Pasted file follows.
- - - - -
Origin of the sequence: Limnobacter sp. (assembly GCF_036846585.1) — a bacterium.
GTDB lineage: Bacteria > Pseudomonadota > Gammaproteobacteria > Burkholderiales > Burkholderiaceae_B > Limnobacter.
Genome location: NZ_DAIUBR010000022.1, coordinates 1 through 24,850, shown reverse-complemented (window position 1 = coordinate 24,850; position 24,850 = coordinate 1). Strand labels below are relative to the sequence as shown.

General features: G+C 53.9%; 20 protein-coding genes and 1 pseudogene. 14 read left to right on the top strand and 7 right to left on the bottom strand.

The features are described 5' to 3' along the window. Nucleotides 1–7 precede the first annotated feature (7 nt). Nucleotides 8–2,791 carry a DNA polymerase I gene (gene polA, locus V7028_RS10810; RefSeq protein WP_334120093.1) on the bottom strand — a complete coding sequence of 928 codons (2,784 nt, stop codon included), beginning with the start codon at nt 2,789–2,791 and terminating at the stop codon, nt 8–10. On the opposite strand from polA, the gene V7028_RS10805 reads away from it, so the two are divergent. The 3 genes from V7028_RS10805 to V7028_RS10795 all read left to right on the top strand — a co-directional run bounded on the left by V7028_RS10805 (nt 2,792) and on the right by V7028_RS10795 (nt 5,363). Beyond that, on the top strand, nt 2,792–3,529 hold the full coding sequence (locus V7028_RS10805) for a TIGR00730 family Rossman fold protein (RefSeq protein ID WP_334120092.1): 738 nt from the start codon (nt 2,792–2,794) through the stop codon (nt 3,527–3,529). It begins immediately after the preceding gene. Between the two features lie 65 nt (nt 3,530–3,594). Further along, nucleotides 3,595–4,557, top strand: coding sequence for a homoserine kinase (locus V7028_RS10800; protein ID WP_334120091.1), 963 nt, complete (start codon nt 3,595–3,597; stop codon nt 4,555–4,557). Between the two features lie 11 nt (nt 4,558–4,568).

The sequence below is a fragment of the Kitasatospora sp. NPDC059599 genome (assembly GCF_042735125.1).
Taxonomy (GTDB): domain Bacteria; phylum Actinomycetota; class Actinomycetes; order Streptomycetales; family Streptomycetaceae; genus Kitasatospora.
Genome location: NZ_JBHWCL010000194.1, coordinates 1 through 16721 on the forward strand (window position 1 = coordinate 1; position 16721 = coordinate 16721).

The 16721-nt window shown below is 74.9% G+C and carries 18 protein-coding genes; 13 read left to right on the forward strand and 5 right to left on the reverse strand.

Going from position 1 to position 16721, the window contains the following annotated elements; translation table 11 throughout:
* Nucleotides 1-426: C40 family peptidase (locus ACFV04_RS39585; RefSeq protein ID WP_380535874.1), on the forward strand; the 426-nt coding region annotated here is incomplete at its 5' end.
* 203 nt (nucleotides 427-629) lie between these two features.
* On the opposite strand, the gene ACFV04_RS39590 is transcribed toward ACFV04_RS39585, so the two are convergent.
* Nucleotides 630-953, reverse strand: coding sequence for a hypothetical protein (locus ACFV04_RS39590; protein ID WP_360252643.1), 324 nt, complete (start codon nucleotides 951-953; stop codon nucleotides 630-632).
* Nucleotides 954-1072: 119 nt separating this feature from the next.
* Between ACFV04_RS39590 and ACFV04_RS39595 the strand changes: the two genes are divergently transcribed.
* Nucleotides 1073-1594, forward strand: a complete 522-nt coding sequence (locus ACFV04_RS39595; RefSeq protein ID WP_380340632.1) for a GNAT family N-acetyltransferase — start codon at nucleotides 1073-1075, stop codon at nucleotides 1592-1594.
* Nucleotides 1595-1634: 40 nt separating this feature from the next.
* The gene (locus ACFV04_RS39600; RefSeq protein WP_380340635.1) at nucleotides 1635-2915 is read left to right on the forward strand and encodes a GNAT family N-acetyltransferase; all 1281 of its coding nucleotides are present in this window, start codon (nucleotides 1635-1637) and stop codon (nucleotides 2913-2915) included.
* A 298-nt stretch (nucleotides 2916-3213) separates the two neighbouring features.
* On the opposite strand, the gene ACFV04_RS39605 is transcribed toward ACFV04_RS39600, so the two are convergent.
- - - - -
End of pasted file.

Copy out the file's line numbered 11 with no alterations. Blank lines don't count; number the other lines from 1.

* Nucleotides 1-426: C40 family peptidase (locus ACFV04_RS39585; RefSeq protein ID WP_380535874.1), on the forward strand; the 426-nt coding region annotated here is incomplete at its 5' end.